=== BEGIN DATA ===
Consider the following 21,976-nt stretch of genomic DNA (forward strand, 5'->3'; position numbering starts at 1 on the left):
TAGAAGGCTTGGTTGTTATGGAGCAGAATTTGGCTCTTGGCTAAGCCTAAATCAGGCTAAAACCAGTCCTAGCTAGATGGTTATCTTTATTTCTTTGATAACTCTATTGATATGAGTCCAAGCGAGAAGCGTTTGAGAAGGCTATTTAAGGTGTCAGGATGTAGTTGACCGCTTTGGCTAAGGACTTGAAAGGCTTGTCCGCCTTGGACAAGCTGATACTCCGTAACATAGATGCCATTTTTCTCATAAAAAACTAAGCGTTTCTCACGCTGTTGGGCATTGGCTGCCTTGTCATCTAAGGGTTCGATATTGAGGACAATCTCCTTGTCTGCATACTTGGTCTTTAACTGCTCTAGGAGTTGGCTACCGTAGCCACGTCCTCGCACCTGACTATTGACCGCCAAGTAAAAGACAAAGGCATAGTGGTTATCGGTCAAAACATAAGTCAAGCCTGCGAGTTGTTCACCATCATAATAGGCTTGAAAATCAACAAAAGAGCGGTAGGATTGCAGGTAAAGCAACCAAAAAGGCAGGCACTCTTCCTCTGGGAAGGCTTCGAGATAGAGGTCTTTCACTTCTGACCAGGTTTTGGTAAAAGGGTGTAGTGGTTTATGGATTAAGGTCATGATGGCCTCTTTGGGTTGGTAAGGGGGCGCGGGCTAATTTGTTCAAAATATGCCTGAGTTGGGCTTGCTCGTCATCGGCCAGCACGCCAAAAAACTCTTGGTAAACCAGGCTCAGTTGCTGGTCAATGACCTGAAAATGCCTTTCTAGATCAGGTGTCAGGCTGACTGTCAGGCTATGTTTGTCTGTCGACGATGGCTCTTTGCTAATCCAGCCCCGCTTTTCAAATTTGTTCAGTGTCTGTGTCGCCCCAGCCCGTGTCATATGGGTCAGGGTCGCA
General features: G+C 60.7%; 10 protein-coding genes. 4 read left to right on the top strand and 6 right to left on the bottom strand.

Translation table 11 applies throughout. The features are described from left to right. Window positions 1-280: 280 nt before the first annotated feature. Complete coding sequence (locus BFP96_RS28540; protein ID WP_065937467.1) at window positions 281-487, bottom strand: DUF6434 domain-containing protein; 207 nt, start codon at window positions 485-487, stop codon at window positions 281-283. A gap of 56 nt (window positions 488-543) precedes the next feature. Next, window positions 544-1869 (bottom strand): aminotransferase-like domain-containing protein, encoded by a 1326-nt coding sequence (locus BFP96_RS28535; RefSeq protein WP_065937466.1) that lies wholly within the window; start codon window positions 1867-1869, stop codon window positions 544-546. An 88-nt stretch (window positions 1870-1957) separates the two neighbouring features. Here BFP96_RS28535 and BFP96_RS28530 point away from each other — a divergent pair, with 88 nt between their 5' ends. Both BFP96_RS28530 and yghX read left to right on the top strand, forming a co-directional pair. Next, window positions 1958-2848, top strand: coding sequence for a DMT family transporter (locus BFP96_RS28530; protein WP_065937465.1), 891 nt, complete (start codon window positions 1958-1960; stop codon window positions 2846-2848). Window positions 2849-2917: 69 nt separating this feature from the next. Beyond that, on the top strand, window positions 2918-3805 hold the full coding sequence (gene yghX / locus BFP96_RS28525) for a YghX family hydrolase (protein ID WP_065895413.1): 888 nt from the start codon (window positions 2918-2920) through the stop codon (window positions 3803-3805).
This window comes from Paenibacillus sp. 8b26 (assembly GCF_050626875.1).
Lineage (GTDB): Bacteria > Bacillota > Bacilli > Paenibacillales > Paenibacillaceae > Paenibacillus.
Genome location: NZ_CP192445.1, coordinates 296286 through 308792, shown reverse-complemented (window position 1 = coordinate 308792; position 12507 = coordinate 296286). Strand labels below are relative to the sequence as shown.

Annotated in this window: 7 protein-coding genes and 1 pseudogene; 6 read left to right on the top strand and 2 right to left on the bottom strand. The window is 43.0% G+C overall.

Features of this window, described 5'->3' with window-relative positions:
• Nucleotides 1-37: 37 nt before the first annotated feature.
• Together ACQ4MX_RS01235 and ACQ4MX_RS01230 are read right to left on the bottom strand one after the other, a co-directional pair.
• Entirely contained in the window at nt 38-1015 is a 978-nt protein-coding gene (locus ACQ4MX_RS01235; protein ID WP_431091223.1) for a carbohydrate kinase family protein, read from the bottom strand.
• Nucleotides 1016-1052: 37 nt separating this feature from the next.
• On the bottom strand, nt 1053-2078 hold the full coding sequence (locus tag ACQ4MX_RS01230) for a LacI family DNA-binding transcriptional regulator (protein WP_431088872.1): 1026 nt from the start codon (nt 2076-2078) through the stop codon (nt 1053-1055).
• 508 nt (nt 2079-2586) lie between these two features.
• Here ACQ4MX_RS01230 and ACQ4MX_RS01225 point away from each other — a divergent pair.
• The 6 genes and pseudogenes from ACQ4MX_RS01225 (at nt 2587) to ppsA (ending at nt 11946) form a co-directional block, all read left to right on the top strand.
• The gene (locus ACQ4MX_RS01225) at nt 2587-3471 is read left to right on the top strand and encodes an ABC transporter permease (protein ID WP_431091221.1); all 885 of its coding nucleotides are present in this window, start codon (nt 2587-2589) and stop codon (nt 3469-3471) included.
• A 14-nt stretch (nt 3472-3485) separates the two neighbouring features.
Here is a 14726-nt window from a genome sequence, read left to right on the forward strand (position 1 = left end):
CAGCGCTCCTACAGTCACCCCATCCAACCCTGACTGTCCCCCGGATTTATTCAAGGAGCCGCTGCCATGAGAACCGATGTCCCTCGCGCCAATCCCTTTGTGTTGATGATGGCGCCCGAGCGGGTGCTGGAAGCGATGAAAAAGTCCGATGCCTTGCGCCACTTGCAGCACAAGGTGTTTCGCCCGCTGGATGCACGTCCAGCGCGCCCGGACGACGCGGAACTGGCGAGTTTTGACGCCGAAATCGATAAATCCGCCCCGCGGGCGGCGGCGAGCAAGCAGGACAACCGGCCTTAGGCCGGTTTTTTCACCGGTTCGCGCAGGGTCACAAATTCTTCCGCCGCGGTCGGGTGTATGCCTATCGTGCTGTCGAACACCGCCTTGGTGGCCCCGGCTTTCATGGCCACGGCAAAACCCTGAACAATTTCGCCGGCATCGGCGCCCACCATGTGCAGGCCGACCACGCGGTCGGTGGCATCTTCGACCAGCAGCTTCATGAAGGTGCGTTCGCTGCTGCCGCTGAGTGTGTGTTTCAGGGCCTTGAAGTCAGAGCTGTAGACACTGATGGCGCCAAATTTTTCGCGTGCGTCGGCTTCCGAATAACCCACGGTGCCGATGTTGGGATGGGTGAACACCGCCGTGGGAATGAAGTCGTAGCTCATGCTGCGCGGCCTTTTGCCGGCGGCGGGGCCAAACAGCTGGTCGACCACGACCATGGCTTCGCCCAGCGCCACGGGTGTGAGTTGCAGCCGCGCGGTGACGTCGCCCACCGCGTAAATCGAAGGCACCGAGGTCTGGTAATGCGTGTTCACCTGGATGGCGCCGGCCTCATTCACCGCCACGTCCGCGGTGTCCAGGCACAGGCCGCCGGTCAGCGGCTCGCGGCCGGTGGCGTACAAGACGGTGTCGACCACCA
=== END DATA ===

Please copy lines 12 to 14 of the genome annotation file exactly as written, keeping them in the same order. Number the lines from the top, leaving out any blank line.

• Entirely contained in the window at nt 38-1015 is a 978-nt protein-coding gene (locus ACQ4MX_RS01235; protein ID WP_431091223.1) for a carbohydrate kinase family protein, read from the bottom strand.
• Nucleotides 1016-1052: 37 nt separating this feature from the next.
• On the bottom strand, nt 1053-2078 hold the full coding sequence (locus tag ACQ4MX_RS01230) for a LacI family DNA-binding transcriptional regulator (protein WP_431088872.1): 1026 nt from the start codon (nt 2076-2078) through the stop codon (nt 1053-1055).